Most people who have spent a lot of time in rural areas in the developing world end up with a load of funny stories to tell. You can read some of mine here – just don’t tell me if you don’t think they are funny. However, there is a fine line between legitimate travellers tales and making a meal out of the ‘strange natives’. I feel very uneasy about some things I read and I find myself wondering what would happen if the people that the travellers were writing about could actually read what was written. Well, I need to wonder no more as this story in today’s Guardian shows:
The profiles of the two legally warring parties could not be further apart.
On the one side are two poor tribesmen living in a remote part of New Guinea; on the other a Pulitzer Prize-winning bestselling author and arguably the world’s most urbane magazine, The New Yorker.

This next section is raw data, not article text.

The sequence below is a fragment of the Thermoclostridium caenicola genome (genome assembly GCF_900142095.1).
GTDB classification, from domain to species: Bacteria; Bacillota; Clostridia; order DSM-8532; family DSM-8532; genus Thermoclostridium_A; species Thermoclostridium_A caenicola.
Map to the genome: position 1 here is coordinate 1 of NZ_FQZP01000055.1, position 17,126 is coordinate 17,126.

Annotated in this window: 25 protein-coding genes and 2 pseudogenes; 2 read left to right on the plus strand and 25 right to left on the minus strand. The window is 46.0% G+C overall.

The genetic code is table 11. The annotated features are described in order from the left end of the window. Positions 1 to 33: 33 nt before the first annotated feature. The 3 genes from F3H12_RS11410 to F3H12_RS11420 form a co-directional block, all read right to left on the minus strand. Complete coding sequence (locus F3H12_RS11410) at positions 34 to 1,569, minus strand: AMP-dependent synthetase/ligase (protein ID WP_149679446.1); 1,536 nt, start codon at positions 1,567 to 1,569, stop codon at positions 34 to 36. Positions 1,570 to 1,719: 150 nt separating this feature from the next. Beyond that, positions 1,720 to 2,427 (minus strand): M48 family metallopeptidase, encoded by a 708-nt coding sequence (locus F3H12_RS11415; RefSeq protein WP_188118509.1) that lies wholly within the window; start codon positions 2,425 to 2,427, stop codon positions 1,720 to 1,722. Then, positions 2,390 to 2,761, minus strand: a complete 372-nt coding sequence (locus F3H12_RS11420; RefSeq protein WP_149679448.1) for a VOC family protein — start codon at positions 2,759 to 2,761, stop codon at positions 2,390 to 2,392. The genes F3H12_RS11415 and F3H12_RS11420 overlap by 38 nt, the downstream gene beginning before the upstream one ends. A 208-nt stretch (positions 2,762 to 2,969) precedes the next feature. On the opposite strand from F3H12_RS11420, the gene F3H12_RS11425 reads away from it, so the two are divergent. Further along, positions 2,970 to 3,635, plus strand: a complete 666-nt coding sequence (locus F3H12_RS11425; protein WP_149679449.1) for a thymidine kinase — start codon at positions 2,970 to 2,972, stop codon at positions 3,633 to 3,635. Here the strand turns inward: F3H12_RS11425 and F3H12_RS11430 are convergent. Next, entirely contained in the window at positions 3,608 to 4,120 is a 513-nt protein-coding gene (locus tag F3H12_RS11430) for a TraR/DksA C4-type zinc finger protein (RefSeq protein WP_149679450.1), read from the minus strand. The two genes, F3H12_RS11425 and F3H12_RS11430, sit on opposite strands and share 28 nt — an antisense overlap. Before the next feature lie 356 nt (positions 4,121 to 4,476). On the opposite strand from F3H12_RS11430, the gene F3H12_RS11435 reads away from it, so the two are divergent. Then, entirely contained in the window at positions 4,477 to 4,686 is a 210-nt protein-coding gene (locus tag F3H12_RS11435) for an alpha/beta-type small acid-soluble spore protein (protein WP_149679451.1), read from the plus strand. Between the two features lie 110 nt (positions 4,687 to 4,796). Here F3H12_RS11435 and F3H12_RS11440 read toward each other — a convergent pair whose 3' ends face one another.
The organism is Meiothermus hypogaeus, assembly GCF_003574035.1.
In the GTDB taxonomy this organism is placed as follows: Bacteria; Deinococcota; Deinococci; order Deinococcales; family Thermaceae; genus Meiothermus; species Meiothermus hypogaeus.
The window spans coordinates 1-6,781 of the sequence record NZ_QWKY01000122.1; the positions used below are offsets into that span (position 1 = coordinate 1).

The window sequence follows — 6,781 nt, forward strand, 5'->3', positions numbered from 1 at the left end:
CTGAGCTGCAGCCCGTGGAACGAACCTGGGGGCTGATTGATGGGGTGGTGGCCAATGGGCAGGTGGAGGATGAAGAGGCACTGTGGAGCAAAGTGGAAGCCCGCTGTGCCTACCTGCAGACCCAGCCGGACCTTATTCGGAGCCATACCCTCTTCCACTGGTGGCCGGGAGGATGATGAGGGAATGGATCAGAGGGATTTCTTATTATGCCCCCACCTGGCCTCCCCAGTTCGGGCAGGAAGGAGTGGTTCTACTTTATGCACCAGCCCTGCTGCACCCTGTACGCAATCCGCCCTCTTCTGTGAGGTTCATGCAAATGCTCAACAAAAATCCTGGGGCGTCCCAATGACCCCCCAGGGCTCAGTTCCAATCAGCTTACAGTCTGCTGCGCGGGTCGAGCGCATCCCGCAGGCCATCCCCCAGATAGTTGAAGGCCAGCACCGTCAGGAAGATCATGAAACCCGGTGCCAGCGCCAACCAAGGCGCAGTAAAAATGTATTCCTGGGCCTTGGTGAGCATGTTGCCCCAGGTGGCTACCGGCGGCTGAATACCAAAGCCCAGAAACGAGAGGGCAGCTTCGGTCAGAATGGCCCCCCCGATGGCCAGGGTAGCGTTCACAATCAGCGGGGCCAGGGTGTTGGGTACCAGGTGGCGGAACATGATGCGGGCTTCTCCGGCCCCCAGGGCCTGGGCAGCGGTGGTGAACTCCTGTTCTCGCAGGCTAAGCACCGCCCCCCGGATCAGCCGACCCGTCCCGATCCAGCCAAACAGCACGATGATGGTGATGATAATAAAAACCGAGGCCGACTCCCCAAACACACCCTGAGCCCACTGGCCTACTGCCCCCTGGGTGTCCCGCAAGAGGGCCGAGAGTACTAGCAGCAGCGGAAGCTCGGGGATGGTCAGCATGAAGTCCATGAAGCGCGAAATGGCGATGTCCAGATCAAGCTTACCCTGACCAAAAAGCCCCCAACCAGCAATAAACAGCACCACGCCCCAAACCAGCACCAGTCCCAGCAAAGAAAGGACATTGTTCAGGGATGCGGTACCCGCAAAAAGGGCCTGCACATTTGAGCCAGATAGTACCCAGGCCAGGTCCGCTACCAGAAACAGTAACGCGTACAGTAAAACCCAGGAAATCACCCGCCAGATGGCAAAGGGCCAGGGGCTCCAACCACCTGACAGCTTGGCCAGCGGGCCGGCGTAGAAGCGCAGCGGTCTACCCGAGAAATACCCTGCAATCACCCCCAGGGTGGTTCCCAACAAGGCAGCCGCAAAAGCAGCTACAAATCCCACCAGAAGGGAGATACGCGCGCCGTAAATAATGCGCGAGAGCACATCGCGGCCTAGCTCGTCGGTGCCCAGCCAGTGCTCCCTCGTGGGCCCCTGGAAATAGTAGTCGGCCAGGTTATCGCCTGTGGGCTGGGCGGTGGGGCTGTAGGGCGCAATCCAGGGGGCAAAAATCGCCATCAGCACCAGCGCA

The tribesmen this week filed a $10m (£6.8m) lawsuit for defamation in a Manhattan court claiming that Jared Diamond had portrayed them wrongly as vengeful, bloodthirsty killers. The two-page complaint said they were falsely accused of “serious criminal activity and intentional and negligent infliction of emotional distress, including murder”.
The dispute flows from the 21 April 2008 edition of the New Yorker in which Diamond wrote an article headlined “Vengeance is Ours: What can tribal societies tell us about our need to get even?”
Whatever our profession, missionaries, anthropologists, writers or aid workers, we have to accord dignity to the people we work with. The fact that we often have to write articles, or prayer letters isn’t an excuse to treat people without respect. Getting cheap laughs, writing interesting articles or painting passionate pictures of the need for the Gospel are not good enough reasons to misrepresent others – even if we think they won’t read our words.